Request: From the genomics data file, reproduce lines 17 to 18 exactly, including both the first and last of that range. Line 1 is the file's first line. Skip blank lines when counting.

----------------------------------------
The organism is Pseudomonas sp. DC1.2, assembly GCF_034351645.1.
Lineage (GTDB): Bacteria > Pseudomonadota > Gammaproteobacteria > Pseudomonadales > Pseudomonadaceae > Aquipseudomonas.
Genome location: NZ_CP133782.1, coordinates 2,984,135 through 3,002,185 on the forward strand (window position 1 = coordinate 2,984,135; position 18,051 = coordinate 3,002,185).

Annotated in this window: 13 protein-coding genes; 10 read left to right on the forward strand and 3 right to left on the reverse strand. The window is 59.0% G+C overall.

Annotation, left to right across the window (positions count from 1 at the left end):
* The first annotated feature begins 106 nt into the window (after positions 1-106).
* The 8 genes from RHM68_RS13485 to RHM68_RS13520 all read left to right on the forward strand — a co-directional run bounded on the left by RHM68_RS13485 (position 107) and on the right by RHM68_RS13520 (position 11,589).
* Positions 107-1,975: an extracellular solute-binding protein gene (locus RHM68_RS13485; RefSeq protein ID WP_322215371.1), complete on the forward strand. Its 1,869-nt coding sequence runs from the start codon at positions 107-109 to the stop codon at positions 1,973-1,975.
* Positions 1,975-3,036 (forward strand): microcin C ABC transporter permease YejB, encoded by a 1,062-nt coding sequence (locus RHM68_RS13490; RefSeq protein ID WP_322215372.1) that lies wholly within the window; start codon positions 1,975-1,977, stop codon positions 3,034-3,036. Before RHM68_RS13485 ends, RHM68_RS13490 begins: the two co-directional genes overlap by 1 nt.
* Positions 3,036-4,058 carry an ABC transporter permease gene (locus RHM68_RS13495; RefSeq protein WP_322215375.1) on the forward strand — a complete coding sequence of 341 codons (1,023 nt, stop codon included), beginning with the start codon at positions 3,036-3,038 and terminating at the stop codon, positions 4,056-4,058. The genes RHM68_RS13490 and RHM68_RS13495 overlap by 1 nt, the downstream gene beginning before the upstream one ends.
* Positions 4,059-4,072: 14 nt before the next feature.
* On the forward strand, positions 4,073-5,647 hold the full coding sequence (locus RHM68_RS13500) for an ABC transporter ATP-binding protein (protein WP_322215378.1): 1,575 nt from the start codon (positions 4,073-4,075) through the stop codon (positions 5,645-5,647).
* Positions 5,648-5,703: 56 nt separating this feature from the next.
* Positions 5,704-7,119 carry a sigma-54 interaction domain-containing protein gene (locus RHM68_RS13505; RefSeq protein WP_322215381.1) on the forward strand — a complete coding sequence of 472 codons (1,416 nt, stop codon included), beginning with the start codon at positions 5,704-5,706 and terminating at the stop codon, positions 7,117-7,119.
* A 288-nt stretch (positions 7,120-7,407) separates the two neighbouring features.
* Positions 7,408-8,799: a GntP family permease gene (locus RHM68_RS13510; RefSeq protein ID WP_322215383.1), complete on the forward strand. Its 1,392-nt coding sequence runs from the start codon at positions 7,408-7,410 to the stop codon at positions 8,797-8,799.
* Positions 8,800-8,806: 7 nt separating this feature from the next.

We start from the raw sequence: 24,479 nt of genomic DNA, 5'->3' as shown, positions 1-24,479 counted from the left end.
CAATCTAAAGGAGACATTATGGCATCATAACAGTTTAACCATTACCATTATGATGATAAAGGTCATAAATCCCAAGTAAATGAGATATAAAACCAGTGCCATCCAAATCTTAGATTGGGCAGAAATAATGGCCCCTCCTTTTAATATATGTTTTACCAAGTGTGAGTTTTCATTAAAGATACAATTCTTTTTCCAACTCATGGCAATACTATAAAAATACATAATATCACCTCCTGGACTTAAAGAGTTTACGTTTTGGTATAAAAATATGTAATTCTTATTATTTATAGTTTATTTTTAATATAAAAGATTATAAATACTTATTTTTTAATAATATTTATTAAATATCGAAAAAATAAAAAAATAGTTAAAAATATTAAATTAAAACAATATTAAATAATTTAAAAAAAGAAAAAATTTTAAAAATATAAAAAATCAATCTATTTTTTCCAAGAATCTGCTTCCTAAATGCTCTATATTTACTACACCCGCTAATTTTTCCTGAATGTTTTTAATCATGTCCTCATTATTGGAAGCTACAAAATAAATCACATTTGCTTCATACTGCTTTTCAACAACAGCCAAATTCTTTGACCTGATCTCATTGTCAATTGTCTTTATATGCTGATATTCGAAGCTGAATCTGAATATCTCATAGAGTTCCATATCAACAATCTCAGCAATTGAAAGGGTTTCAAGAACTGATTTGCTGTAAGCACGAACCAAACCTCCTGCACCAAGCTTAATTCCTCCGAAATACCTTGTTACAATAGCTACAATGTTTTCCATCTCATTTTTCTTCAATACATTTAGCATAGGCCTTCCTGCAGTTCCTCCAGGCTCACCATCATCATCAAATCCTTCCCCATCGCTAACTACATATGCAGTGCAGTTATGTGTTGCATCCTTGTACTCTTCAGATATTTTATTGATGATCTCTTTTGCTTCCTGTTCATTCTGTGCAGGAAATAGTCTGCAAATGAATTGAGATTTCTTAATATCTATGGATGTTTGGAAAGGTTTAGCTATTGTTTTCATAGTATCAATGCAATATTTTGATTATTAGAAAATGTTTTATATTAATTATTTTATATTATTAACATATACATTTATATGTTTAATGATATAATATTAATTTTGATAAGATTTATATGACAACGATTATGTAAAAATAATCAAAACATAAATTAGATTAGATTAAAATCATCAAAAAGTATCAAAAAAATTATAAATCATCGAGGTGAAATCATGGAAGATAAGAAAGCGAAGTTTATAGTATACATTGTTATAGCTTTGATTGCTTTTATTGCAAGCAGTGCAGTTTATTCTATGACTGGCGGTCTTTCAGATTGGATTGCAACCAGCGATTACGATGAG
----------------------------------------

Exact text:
* Positions 8,800-8,806: 7 nt separating this feature from the next.

We start from the raw sequence: 24,479 nt of genomic DNA, 5'->3' as shown, positions 1-24,479 counted from the left end.